Systemic consensing is an effective group-decision making process to reach the best possible consensus on a solution. With this method, it is possible to make the best use of collective intelligence and reach a strong agreement from the group. As a consequence the decision has better quality, and there are significantly more chances that the it will be implemented.
The process is based on group voting but is open to new propositions and enables a quick convergence to a solution with the best agreement.
How it works?
The core of this method is the resistance assessment of participants in a matrix. This matrix is filled out by the participants and discussed with the group in the following steps.
Step 1 – Brainstorming
Like for other decision-making methods based on voting, it is important to have first a good brainstorming of possible options. According to research , brainstorming is more effective when it is done on an individual basis and aggregated rather than done in the group.
In case you have to decide about a change, adding the passive option or “status quo” as an option has two main advantages: First you can better assess the option quality, as you can compare the adoption compared to the status quo. Secondly it makes clear why a change is required. So it is generally a good idea to request the team to assess the passive option.
Step 2 – Resistance Assessment
Request the participants to assess their individual resistance for each option. Each participant is evaluating between 0 and 10 the pain level he would have with the proposed solutions.
The assessment of the pain level has to be a fair evaluation, that’s why the maximum value 10 has to be chosen only when the pain is intolerable. Request participants to vote more than 5 if they start having concerns about the option. To avoid the anchor effect, prefer anonymous voting.
Step 3 – Discussion
When all participants have voted, you can show the matrix to the group. The evaluations form a matrix which shows the options with the total resistance from the group. The solution with the best agreement is the one with the lowest sum of resistances.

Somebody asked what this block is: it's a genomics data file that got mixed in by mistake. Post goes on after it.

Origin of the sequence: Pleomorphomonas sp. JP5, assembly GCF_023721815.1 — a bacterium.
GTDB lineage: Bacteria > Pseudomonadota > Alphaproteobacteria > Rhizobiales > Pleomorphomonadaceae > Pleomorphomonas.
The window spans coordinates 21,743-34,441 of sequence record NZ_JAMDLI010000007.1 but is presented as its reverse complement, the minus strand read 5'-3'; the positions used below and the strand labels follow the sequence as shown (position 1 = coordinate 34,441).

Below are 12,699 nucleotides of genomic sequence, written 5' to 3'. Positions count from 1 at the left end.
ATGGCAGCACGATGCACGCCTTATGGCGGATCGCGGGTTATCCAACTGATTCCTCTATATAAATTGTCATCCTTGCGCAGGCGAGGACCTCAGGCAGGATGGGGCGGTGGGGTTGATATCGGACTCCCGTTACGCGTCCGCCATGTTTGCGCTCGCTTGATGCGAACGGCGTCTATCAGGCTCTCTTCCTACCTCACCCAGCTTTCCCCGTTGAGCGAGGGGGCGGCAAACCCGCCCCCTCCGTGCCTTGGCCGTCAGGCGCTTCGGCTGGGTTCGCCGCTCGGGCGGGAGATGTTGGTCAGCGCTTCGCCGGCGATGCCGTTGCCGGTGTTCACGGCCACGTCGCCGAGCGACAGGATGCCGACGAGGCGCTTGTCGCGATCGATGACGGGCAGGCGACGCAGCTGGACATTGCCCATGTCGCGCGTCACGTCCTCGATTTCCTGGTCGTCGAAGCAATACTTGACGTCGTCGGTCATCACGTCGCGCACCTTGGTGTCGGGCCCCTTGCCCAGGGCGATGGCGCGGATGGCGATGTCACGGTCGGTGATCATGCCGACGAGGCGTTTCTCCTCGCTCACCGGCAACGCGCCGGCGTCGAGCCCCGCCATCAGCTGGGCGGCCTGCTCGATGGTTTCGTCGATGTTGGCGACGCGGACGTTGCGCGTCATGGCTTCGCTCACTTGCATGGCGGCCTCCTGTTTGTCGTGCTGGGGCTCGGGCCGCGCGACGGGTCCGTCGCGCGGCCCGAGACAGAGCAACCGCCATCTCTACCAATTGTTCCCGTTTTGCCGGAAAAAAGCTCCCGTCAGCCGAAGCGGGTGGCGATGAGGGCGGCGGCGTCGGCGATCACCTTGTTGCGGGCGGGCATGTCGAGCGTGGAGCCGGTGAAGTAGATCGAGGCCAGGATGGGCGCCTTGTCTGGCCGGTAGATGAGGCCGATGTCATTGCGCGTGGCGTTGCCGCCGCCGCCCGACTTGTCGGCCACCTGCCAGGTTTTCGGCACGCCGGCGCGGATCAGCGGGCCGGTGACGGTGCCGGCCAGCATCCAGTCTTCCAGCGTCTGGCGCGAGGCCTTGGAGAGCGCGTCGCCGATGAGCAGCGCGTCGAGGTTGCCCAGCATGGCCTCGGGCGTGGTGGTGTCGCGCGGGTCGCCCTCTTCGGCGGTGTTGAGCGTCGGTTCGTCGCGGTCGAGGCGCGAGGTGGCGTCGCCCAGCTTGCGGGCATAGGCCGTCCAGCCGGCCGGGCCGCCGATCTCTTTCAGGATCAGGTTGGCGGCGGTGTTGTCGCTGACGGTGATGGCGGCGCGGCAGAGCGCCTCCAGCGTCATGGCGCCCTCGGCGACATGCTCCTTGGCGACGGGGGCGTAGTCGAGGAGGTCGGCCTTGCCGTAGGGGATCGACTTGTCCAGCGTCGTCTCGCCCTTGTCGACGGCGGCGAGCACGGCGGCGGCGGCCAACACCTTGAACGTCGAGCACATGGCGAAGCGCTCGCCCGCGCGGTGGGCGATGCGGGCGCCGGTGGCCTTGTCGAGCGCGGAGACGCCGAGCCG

Check if there are concerns (resistance higher than 5) and request to explain them. It is very important to have all important objections covered, to be able to improve the proposed solutions.
Step 4 – Solution refinement
If you have at least one objection, give the team some time to think about improvements and propose new options by asking the question “what can we change in this proposal to lower the resistance to it? After you have new proposals, you can request the team to vote again for the new options.
For the decision process you define in advance a maximum individual resistance or veto option. For instance you would agree that an option cannot be accepted until there is an individual resistance of 7, and request the team to make more proposals until there is no such resistance.
Comparing systemic consensing with consent
In the consent decision making, the group selects a solution when nobody has expressed a valid objection. This is very good to reach an agreement quickly, but some people may be stressed by having to react immediately to the proposal, and don’t express their concerns as they do not know what a valid objection is. The consent is good for the “safe enough to try” (SETT) options, where there is no big risk and the group has sufficient maturity to stick to the decisions.
In the systemic consensus instead, there is a better transparency of opinions from the group about the different options, and therefore the agreement for the decision is generally better than for the consent decision making. So you can use this method when the impact the decision is high and you need a strong agreement from the group.
When to use systemic consensing?
Use the method when you need transparency about concerns in a group and you need strong agreement. The number of refinement rounds depends on the decision quality you want to reach.
This method is very well suited for strategic decision making. By exposing the different strategy options and assessing resistances to them, you can quickly remove concerns and converge to a strong agreement from the group.
Systemic consensing may be used in your recruiting process. After the interviews, let each team member assess their concerns about the different candidates. The team has then the opportunity to exchange their analysis of the interviews. Add the option to interview other candidates, to make clear when no candidate is suited for the team.
In the product design, the systemic consensing may be used to get feedback about different product options. Each stakeholder has then the opportunity to articulate concerns and the group can use creativity to lower the overall resistance for the proposed design options.
Systemic consensic is an excellent method to make use of the collective intelligence and reach a strong agreement from a group. Therefore it is a must in every facilitator toolbox.
 Group versus individual performance: Are N+1 heads better than one? G. Hill. Psychological bulletin 91 (3): 517-539 (1982)